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Leaves displaying changing fall colours are seen at Ontario Place in Toronto, on Oct. 4.Chris Young/The Canadian Press

It was beautiful in Central Canada this week, warm and sunny and calm; more like late summer than early fall. Along the Toronto waterfront, the whole world seemed to be out enjoying the weather. Walkers, joggers, cyclists and scooter riders streamed along the waterfront pathway. People lounged in the lovely new park with a heart-shaped pond designed by the late, great landscape architect Claude Cormier. The poplars and willows of Toronto Island glowed in the sunlight.

The bitter debate over the future of Ontario Place seemed light years away. That debate has overshadowed the real news about the waterfront: after half a century of frustration over delayed plans and wasted potential, its renewal is taking shape at last. Tens of thousands of new residents and office workers are moving in. New spaces like Mr. Cormier’s Love Park are filling up. The hope fostered by so many for so long – that Toronto would wake up to the fact that it actually lives next to a lake – is finally being fulfilled.

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For anyone who has followed the waterfront saga over the decades, it is quite thrilling. Not so many years ago the area south of Union Station was a blank expanse of parking lots and vacant lands, bisected by a huge elevated expressway: the Gardiner.

Look at it now. Office and residential towers jut into the sky in the South Core, a whole new neighbourhood, just south of Union, that rivals the Bay Street financial hub. A second new neighbourhood, East Bayfront, is rising on the edge of the harbour. Just next to that, a third, on Villiers Island, will soon start to rise, with a rerouted Don River lined with trails and parkland running through it. At the harbour’s western end, construction of yet another creative park, Bathurst Quay Common, just got underway.

The result of all this progress is a vibrant live-work community that renews the city’s connection with the water. That far outweighs the import of what is happening at Ontario Place, where the provincial government is pushing ahead with a redevelopment plan that includes an expanded concert stage and a year-round waterpark and spa.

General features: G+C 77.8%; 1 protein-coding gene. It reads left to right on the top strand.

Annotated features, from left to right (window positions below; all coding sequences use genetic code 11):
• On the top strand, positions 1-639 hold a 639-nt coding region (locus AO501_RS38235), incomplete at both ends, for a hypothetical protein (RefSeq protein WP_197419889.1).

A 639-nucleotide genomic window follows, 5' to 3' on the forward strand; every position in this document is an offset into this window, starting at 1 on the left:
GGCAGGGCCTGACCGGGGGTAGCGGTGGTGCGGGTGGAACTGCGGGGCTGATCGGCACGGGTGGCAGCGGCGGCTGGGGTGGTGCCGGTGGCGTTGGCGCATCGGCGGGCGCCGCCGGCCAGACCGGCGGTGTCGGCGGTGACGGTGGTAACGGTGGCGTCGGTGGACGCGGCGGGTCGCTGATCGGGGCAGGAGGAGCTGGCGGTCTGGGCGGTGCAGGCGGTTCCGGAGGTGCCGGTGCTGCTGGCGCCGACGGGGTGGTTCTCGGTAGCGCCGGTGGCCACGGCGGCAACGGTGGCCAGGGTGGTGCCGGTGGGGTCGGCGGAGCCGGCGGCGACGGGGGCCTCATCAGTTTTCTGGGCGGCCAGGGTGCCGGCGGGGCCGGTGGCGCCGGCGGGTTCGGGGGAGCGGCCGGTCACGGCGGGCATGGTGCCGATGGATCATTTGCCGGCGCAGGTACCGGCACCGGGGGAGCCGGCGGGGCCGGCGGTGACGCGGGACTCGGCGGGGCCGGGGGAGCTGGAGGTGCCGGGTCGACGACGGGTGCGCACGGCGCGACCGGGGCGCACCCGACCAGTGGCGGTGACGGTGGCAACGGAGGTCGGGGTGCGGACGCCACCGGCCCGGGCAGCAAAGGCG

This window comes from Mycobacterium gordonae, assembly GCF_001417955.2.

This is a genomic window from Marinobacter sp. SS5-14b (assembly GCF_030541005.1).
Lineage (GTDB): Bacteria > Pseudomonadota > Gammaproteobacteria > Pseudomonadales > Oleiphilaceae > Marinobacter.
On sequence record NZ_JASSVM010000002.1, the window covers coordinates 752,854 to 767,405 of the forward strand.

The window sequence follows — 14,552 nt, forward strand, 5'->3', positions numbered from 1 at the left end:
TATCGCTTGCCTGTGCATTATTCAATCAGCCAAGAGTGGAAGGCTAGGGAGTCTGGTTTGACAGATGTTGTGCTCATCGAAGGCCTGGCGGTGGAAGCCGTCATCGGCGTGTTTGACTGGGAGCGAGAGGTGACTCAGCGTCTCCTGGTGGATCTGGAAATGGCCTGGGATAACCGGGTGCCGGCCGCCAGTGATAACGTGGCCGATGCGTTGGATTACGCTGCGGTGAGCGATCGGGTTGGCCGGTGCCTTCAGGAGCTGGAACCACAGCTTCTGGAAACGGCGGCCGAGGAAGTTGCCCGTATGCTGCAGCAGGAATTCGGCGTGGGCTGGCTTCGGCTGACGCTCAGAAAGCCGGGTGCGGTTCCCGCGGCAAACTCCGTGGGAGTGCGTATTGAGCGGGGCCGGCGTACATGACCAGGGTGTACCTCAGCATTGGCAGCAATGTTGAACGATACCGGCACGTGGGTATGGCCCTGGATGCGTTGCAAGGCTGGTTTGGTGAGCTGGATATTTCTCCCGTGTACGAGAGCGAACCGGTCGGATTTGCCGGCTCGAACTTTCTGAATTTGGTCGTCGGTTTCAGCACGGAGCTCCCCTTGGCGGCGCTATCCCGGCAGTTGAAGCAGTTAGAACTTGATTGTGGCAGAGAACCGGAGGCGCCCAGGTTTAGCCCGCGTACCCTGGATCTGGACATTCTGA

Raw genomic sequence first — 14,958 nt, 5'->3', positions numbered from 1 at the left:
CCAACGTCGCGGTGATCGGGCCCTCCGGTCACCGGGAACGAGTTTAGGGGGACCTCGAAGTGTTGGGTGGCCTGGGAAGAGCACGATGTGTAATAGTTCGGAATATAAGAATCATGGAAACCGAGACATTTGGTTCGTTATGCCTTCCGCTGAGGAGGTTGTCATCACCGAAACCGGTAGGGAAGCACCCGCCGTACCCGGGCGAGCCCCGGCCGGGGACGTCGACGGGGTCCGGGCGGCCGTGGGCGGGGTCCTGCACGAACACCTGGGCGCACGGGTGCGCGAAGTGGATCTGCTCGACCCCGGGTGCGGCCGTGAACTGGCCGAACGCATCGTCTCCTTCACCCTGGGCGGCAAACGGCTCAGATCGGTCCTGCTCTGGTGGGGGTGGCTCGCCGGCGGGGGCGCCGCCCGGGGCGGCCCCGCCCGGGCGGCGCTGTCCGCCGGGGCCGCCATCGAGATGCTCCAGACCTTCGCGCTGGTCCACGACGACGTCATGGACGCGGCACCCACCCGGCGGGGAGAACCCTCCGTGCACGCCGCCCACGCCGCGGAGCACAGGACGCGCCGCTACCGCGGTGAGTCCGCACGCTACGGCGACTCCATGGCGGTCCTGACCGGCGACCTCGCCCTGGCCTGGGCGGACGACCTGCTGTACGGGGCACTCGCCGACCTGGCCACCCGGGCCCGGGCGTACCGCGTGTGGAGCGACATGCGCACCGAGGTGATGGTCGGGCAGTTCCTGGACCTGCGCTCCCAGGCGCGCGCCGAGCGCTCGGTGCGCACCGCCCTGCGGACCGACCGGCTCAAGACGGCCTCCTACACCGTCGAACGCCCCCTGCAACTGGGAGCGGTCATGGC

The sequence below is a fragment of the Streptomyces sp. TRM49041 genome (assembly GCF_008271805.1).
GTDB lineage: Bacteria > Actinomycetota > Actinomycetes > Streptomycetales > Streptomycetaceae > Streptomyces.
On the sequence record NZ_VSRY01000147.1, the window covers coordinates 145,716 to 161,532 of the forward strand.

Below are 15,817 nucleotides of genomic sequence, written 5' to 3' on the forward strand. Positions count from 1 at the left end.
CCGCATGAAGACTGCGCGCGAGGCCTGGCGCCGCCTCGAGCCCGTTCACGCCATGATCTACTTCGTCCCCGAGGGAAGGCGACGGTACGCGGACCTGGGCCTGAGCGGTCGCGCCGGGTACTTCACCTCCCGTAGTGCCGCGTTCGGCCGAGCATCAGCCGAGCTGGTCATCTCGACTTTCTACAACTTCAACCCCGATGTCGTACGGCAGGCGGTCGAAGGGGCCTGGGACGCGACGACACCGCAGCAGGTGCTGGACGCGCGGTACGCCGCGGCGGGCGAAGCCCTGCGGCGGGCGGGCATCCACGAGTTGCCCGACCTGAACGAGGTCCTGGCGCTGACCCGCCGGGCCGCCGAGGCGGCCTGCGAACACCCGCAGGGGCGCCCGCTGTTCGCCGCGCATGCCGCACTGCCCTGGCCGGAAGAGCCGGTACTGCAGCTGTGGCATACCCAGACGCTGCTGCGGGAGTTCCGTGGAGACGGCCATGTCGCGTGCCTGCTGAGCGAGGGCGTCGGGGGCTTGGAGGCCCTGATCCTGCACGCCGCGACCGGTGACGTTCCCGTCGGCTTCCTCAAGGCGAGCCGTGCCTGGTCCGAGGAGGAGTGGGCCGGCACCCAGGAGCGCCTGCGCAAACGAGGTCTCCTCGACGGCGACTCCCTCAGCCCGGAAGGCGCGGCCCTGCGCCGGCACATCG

The critics are wrong about Ontario Place

But for all the good news on the water’s edge, there is something missing. Despite the cool new parks and arts spaces, the new waterfront lacks a big attraction that would announce its arrival to Canada and the world.

Yes, there is Harbourfront, the arts hub, nearing its 50th anniversary, which was the pioneer of waterfront redevelopment. Yes, there is Mr. Cormier’s Sugar Beach, with its pink umbrellas and white sand. But Toronto lacks a singular waterfront destination like Sydney’s Opera House, Chicago’s Navy Pier or London’s Tate Modern, a must-visit draw for both tourists and locals. That is why the plan to redevelop Ontario Place is so welcome. But even that big project, which is outside the central waterfront, over by Exhibition Place, doesn’t do the trick.

Two leading urbanists argue we need to think bigger. Planner Joe Berridge of Urban Strategies told a Toronto Region Board of Trade event this week that the waterfront has lots of pawns but no bishops, castles and knights, let alone kings and queens. “We have to raise the game.” Toronto is welcoming hundreds of thousands of new residents, but we are not telling them the waterfront story. “Now is the time to embrace the future,” he said, with all the imagination and energy we can muster.

Why not build a great modern-art museum on the waterfront? Why not the campus of an international university? Why not wildly creative parks like Singapore’s Gardens by the Bay? Oslo has a dramatic glass-and-steel sculpture floating in the fjord opposite its spectacular waterfront opera house. It rotates with the tide and the wind, mirroring sky and water.

Sitting next to him on the podium, Richard Florida of the University of Toronto agreed. “We need anchors on our waterfront,” he said. “We need anchors” – whether that means a university or a Ferris wheel like London’s or Shenzhen’s.

They are right. Apart from Harbourfront, Toronto lacks even more conventional, visitable stops like New York’s South Street Seaport or North Vancouver’s The Shipyards, bustling places to eat and shop and join the throngs.

So, yes, we should applaud the long-awaited success of Toronto’s long-neglected waterfront. But it needs more wow.

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